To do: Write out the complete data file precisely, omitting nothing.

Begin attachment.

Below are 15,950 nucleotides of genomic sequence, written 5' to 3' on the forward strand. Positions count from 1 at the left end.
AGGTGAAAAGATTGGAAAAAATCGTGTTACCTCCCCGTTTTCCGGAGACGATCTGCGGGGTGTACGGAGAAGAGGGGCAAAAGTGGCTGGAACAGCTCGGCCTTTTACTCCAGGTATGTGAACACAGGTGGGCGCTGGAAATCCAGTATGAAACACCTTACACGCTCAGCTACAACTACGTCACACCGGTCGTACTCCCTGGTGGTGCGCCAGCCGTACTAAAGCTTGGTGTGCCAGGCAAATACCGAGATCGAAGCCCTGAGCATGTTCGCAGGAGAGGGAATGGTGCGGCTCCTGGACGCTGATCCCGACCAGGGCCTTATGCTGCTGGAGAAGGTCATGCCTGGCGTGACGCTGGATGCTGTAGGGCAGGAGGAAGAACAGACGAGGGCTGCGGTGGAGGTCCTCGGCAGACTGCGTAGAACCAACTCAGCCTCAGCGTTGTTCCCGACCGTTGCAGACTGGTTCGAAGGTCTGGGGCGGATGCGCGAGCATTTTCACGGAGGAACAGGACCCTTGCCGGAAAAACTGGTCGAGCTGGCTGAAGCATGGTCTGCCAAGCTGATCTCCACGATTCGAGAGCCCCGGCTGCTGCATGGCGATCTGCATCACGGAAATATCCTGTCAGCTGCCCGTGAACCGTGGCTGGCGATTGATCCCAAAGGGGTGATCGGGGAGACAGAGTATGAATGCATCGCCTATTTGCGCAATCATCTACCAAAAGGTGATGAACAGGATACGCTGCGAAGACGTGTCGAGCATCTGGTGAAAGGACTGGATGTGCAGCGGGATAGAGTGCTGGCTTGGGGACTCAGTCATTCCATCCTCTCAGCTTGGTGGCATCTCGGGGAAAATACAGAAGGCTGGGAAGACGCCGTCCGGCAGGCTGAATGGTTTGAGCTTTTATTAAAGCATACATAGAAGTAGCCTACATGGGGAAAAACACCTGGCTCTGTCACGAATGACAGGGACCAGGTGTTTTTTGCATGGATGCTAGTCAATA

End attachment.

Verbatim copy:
Below are 15,950 nucleotides of genomic sequence, written 5' to 3' on the forward strand. Positions count from 1 at the left end.
AGGTGAAAAGATTGGAAAAAATCGTGTTACCTCCCCGTTTTCCGGAGACGATCTGCGGGGTGTACGGAGAAGAGGGGCAAAAGTGGCTGGAACAGCTCGGCCTTTTACTCCAGGTATGTGAACACAGGTGGGCGCTGGAAATCCAGTATGAAACACCTTACACGCTCAGCTACAACTACGTCACACCGGTCGTACTCCCTGGTGGTGCGCCAGCCGTACTAAAGCTTGGTGTGCCAGGCAAATACCGAGATCGAAGCCCTGAGCATGTTCGCAGGAGAGGGAATGGTGCGGCTCCTGGACGCTGATCCCGACCAGGGCCTTATGCTGCTGGAGAAGGTCATGCCTGGCGTGACGCTGGATGCTGTAGGGCAGGAGGAAGAACAGACGAGGGCTGCGGTGGAGGTCCTCGGCAGACTGCGTAGAACCAACTCAGCCTCAGCGTTGTTCCCGACCGTTGCAGACTGGTTCGAAGGTCTGGGGCGGATGCGCGAGCATTTTCACGGAGGAACAGGACCCTTGCCGGAAAAACTGGTCGAGCTGGCTGAAGCATGGTCTGCCAAGCTGATCTCCACGATTCGAGAGCCCCGGCTGCTGCATGGCGATCTGCATCACGGAAATATCCTGTCAGCTGCCCGTGAACCGTGGCTGGCGATTGATCCCAAAGGGGTGATCGGGGAGACAGAGTATGAATGCATCGCCTATTTGCGCAATCATCTACCAAAAGGTGATGAACAGGATACGCTGCGAAGACGTGTCGAGCATCTGGTGAAAGGACTGGATGTGCAGCGGGATAGAGTGCTGGCTTGGGGACTCAGTCATTCCATCCTCTCAGCTTGGTGGCATCTCGGGGAAAATACAGAAGGCTGGGAAGACGCCGTCCGGCAGGCTGAATGGTTTGAGCTTTTATTAAAGCATACATAGAAGTAGCCTACATGGGGAAAAACACCTGGCTCTGTCACGAATGACAGGGACCAGGTGTTTTTTGCATGGATGCTAGTCAATA